With over 60,000 employee-volunteer hours given so far, and around 1,200 projects completed already, CA Technologies seems to have discovered the win-win formula of well-planned volunteerism
MUMBAI, INDIA; He thinks having a law for ‘giving back’ is a great idea. He advises fellow companies to achieve Sustainability targets by forging relationships with key business nodes. His company and team have been using technology for an idea as huge and important as the National Center for Missing & Exploited Children (NCMEC).
When they contribute to advancement of STEM through CSR, they eventually create opportunities for those students to gain work and internship experience at CA Technologies. Turns out that giving something to CSR, whether it is time or money for education projects or employees as volunteers, ultimately comes back as rewards for the giver in forms of well-skilled talent and happy, well-rounded, as well as empathetic employees. And he would rather label CSR as an investment than as an expense.
In this interview, Uday Bikkasani, VP, Information Technology& Head of CSR, CA Technologies, India deconstructs the notions around Corporate CSR and helps us understand how it helps everyone at the end of the day when you start your day by doing a good deed.
Tell us about the overall strategic rationale of CSR and its intersections with the company’s core expertise and industry, if any. Is it an expense or an investment?
We at CA Technologies are driven by the mission to “eliminate barriers between ideas and outcomes”. Social Awareness is a key component of our DNA and we take pride in respecting and supporting the people and causes that make a difference.
We do this by supporting and investing in organizations, programs and initiatives that enrich the lives and well-being of people everywhere, with a primary focus on STEM (Science, Technology, Engineering and Math) education. These investments are made in many ways – financial donations, employee volunteer hours, leadership support etc., and we invest for long-term results in the community.
For example, we adopted a school in an underserved area of Hyderabad 13 years ago, naming it as CA HOPE School. The first batch of students who joined our program 12 years ago were ready for college last year and their needs were very different than what we envisioned when we started this school.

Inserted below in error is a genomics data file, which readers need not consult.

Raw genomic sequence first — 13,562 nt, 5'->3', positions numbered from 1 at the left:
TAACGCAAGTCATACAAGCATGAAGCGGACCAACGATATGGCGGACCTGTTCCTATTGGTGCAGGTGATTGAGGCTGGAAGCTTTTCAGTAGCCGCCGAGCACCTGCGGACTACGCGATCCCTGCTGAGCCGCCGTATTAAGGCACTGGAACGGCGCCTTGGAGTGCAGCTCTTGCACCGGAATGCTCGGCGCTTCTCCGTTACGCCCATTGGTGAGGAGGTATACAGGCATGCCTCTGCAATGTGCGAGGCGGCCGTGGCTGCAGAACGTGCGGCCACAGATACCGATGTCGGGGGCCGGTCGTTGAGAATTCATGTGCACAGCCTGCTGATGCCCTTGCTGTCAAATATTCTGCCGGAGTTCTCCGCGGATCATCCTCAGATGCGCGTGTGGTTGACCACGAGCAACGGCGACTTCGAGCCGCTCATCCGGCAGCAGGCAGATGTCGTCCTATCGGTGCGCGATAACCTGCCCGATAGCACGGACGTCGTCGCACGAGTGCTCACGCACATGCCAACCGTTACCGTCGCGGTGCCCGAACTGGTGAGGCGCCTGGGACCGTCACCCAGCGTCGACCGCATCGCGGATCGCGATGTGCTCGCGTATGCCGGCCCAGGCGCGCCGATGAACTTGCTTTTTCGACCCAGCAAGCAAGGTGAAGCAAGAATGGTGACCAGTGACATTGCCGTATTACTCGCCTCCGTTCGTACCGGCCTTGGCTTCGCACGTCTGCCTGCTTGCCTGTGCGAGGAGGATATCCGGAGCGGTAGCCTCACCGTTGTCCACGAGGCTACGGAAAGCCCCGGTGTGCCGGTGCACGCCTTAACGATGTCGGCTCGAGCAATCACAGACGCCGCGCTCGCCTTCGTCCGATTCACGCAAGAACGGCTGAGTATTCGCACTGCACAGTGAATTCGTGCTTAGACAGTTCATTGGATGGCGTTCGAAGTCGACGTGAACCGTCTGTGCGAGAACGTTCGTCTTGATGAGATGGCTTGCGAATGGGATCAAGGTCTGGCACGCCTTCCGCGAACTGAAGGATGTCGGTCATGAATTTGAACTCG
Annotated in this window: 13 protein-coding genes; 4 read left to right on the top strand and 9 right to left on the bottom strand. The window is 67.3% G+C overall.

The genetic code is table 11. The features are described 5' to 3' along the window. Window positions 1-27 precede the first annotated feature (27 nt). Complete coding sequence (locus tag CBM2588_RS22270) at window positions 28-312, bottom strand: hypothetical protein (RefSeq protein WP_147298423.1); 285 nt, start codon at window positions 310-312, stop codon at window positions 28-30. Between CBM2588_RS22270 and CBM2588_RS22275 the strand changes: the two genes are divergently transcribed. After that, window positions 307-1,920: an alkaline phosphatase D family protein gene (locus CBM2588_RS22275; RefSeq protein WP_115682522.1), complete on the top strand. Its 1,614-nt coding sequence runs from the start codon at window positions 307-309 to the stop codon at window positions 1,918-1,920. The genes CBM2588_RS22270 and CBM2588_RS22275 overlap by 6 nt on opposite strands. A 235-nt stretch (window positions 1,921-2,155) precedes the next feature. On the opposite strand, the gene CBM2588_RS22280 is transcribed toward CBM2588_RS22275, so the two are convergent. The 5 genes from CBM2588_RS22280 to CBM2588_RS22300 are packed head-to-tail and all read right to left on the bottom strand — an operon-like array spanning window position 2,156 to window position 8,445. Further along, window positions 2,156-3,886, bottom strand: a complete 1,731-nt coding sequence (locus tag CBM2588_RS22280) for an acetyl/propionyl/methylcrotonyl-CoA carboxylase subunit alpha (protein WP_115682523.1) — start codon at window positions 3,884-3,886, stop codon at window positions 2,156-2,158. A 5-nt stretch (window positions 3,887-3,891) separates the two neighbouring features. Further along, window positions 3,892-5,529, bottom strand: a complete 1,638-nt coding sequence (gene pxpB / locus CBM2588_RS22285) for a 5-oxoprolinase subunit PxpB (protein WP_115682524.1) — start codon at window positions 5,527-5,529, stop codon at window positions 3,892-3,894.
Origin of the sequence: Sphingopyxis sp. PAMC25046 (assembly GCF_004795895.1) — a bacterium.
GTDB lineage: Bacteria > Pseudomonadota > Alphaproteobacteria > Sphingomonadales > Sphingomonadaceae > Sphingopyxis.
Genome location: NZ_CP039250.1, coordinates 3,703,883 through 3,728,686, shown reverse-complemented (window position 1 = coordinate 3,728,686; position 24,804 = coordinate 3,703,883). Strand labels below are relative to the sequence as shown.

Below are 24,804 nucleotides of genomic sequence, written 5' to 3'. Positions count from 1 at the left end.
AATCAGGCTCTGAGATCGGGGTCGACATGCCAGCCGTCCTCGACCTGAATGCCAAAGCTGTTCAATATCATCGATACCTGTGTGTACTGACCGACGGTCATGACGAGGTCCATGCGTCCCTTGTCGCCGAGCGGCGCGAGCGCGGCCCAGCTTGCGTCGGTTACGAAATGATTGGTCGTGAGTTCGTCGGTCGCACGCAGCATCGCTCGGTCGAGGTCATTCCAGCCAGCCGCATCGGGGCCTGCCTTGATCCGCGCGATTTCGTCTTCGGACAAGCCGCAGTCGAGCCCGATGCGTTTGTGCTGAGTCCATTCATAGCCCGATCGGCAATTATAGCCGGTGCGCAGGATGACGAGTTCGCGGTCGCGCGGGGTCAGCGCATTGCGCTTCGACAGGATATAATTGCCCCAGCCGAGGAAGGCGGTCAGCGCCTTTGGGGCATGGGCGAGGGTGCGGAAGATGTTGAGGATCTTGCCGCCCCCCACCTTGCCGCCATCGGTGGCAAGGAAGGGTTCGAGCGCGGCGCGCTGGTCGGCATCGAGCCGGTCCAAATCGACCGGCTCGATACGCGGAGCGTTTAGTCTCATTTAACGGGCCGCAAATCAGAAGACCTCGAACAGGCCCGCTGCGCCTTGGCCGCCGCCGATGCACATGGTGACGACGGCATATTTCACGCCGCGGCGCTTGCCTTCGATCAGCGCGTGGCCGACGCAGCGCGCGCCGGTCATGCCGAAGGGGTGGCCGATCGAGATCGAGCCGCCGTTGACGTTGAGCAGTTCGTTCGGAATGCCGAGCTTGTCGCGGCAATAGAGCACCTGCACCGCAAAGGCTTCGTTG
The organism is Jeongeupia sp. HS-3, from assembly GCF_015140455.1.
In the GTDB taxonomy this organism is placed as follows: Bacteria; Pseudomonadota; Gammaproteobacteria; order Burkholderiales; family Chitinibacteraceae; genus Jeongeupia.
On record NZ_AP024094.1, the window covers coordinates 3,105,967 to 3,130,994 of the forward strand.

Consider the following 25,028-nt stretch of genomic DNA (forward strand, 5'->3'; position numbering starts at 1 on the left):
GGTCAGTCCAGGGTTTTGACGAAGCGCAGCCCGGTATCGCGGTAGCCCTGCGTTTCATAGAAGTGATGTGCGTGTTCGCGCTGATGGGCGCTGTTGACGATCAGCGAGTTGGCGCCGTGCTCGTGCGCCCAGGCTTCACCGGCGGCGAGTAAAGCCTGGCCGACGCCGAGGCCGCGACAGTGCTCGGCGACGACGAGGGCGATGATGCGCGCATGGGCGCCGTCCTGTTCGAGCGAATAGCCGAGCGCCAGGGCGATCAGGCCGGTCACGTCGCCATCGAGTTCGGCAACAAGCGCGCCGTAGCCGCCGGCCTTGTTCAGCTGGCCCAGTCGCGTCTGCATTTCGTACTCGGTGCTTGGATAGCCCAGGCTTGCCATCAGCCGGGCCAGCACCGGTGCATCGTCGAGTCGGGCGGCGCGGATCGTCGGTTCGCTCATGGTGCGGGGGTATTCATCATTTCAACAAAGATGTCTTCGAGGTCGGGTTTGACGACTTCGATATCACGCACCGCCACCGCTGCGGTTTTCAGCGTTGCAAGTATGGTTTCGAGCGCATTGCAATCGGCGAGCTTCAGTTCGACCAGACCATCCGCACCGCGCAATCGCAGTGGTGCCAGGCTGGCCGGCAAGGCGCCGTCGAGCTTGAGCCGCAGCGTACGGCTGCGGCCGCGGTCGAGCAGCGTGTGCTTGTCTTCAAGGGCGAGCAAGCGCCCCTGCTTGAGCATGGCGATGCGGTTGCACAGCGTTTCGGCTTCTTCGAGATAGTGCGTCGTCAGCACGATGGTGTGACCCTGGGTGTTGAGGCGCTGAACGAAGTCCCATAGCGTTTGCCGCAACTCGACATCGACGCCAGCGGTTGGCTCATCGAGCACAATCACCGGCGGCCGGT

We adjusted our program structure and funding model to ensure that these students also completed their college degrees with support from CA Technologies. We are also looking forward to creating opportunities for these students to gain work and internship experience at CA Technologies in the coming years. So, the investments we make in the community are for the long term and are not short term or expense account driven.
What do you make of the mandates brought by the CSR bill in India? Is this a good way of spurring positive corporate action and impact? Why is it not just another 2 per cent tax for corporates?
India is a developing country and we as individuals and corporations consume a fair share of the resources provided by society. So, I personally feel that mandating a 2% give back by the government is a great idea. Having a law that mandates giving to specific causes will certainly spur more activity and create a more organized movement that will be results-focused.
Many companies like us that have already been exposed to the community programs, have become more focused since the mandate and are enthusiastic to do more. The mandate also brings many more companies into action and I am personally optimistic that this will help others realize the positive returns and they will be motivated to scale up on their own.
What challenges does CSR manifest in the actual trenches? Any specific issues you have confronted so far?
For our NGO partners and us, at times, it is an uphill task to convince the community leaders, even though it is for the improvement of facilities and infrastructure within their own community. For example, a new school building that we funded hit a road-block in administrative approvals, delaying it by more than 18 months. That said, I have seen a remarkable improvement in the way local governments are now partnering with companies like us and leveraging the partnership to fund their improvement agenda. Having NGO partners that share the same values as CA Technologies has helped us influence and garner community support, spur government officials into action and change mindset of parents towards education etc.
Any alignment issues between what you do in the technology space and what CSR demands? Especially when your domain entails mainframes, automation, servers and data centers at a reasonable level: how do you achieve the trade-off? Can you tell us more about product-strategy with a sustainability-orientation (like reduced electronic documentation, use of algorithms, sustainable life cycles): how easy is to get all this right – from dartboard to customer’s table?
Technology has an amazing multiplier effect on every investment we make. In India, our NGO partners have beenable to scale up operations and deploy digital classrooms and other technology driven solutions that enable them to deliver video based learning and trainings. In the US, CA Technologies has supported the National Center for Missing & Exploited Children (NCMEC) and its mission is to find missing kids and prevent child exploitation.